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Dave Forest

Dave Forest

Dave is Managing Geologist of the Pierce Points Daily E-Letter.

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Refiners Stand To Lose From Trump’s Border Tax Plan

Fuel truck

Donald Trump’s first week in office as U.S. president has brought major upheaval. And it looks like the new leader could be about to cause some massive shifts in the oil market.

That’s because of a proposed tax on U.S. imports — with big implications for crude flows coming into America.

President Trump and the Republican U.S. Congress have been discussing a potential new tax on all imports. Which has been quoted at 20% — a substantial burden on shipments entering America.

That includes crude oil. A commodity where U.S. refiners still import some 10 million barrels daily.

Such a move would raise the cost for imported oil significantly. And push U.S. refiners to favor domestic crude supplies.

There’s been some doubt over the last several weeks about whether Trump would follow through with the import tax. But last Thursday new White House chief of staff Reince Priebus said at a press conference that the government is still strongly considering the measure.

That means a big shift could be coming for oil flows in America. And here’s what that means for crude buyers, and for investors.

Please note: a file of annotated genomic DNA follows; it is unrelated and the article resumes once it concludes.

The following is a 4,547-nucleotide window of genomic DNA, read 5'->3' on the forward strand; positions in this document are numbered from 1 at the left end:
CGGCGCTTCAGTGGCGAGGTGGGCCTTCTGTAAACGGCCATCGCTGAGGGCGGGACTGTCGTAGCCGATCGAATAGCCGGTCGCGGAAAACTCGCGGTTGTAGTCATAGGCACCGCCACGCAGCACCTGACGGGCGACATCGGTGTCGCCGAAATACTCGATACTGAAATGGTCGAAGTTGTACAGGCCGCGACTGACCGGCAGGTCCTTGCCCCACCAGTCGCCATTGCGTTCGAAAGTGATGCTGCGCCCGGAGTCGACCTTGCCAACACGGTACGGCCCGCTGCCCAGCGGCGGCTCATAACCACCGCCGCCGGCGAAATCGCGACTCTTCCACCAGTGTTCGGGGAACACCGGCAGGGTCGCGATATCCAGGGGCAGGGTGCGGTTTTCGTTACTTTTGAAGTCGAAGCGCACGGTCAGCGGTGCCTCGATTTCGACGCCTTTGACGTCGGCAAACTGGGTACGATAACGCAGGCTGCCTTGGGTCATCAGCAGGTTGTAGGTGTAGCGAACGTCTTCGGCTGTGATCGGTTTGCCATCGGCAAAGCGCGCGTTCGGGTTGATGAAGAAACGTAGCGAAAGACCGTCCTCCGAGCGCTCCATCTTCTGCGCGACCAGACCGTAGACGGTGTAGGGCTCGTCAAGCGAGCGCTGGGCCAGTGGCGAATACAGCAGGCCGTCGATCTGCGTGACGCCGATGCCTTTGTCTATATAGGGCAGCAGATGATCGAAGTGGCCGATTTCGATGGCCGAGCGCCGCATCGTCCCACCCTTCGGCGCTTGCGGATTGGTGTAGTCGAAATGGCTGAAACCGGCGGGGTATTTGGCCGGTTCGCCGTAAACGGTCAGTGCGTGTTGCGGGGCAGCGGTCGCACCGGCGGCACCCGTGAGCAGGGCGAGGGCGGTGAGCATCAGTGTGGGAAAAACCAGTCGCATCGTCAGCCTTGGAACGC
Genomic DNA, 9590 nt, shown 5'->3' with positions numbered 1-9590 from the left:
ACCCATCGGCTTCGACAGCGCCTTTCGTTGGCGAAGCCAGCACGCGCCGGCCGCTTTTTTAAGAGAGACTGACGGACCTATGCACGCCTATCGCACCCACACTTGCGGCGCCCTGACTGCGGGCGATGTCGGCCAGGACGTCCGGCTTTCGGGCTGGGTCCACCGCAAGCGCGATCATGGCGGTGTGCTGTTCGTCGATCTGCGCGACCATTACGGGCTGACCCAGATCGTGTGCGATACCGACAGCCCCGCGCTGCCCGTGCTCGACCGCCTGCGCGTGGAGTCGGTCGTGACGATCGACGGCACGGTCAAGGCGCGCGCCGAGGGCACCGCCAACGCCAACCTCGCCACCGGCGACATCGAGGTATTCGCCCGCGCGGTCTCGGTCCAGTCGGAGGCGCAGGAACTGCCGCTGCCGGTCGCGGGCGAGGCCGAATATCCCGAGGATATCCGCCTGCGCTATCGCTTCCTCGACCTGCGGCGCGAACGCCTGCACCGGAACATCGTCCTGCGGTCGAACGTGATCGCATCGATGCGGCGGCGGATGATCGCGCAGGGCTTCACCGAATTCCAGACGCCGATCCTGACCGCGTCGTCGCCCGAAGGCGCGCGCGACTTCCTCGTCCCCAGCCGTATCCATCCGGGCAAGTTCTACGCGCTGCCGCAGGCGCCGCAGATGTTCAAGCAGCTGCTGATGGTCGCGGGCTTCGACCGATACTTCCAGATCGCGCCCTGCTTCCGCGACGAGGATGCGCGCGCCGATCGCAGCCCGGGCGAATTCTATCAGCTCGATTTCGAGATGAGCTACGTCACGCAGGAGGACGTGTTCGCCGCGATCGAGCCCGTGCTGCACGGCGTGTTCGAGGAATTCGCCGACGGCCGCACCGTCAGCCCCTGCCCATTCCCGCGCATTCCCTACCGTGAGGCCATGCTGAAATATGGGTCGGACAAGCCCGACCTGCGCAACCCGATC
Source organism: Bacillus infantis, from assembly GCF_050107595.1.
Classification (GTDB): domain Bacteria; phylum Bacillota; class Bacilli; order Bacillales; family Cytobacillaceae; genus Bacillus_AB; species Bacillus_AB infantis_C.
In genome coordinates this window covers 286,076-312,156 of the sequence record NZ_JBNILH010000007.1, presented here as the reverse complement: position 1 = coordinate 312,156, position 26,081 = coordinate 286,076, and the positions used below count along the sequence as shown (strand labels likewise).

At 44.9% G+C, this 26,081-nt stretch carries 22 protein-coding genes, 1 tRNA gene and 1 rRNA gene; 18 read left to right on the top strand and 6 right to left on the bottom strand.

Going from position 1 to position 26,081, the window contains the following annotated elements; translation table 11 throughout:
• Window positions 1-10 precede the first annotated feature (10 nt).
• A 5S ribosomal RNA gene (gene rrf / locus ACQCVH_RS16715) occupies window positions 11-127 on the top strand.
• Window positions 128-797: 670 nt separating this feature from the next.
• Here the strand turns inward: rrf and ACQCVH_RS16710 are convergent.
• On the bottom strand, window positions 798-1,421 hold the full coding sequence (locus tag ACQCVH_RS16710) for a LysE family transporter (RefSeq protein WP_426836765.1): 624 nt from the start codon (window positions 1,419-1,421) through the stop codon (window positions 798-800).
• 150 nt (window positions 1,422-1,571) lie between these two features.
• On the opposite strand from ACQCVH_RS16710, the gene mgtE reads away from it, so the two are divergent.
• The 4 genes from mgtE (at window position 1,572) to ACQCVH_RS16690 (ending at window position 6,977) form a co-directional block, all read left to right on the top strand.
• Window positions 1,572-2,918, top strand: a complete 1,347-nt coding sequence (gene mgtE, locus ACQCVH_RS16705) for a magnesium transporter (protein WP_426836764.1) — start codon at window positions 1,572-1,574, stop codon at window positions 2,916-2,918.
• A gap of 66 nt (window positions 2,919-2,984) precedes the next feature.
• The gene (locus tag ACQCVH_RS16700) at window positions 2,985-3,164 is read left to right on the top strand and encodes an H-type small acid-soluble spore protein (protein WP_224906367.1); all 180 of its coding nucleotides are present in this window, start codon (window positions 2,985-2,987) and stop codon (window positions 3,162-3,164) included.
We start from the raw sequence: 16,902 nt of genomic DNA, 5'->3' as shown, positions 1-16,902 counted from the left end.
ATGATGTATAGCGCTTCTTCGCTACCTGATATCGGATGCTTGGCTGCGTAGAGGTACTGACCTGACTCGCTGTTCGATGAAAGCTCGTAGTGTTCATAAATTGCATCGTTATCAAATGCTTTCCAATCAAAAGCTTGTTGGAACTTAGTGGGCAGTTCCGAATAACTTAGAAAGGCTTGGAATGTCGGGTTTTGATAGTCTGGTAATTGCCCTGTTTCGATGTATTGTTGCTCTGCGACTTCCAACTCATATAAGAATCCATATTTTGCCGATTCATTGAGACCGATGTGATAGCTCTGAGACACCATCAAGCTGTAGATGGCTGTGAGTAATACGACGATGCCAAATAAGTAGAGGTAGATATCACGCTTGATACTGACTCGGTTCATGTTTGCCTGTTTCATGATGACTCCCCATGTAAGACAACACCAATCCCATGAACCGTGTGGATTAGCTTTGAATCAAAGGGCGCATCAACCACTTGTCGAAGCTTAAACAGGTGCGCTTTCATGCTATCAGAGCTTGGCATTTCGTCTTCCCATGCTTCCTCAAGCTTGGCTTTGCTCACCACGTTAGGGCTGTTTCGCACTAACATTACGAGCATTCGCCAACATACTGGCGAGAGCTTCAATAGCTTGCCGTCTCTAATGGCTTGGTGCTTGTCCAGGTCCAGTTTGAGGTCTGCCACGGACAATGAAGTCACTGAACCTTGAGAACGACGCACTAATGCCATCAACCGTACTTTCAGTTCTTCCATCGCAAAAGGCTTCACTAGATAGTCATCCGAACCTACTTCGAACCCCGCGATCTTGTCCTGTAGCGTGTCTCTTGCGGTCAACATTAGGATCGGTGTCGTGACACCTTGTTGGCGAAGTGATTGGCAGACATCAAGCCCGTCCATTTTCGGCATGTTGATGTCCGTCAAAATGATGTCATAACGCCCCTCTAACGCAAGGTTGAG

The new import tax would be a negative for refiners. Which would be unable to shift away from imported crude oil immediately — and would see input costs for their operations rise almost overnight.

Refiners would almost certainly start looking to increase domestic oil usage. Which would boost prices for U.S. products like West Texas Intermediate relative to global blends like Brent — due both to actual demand as well as speculative buying from investors jumping on the trend. Related: Why A Trade War Won’t Derail U.S. Energy Exports To Mexico

That would in turn be good for U.S. oil drillers. Who would suddenly benefit from world-leading pricing.

One big question is: how much domestic crude can U.S. refiners take? Many facilities on the Gulf Coast are configured to use heavy crude (formerly coming from suppliers like Venezuela), while a good portion of new U.S. shale oil supplies consist of lighter crude that might not fit refinery specs.

That could push refiners to seek increased heavy oil supplies from local producers — benefitting heavy oil plays in the western U.S. and even Alaska. Watch for more news over the coming weeks on whether the import tax will pass, and for an ensuing jump in American crude prices.

Here’s to crisis and opportunity.

By Dave Forest

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  • Synapsid on January 30 2017 said:
    Dave Forest,

    Canada is the major supplier of our imported oil, and the tax, in its current wording, would not apply to Canada. It applies to imports from countries with which the US has a trade deficit. Canada doesn't qualify.

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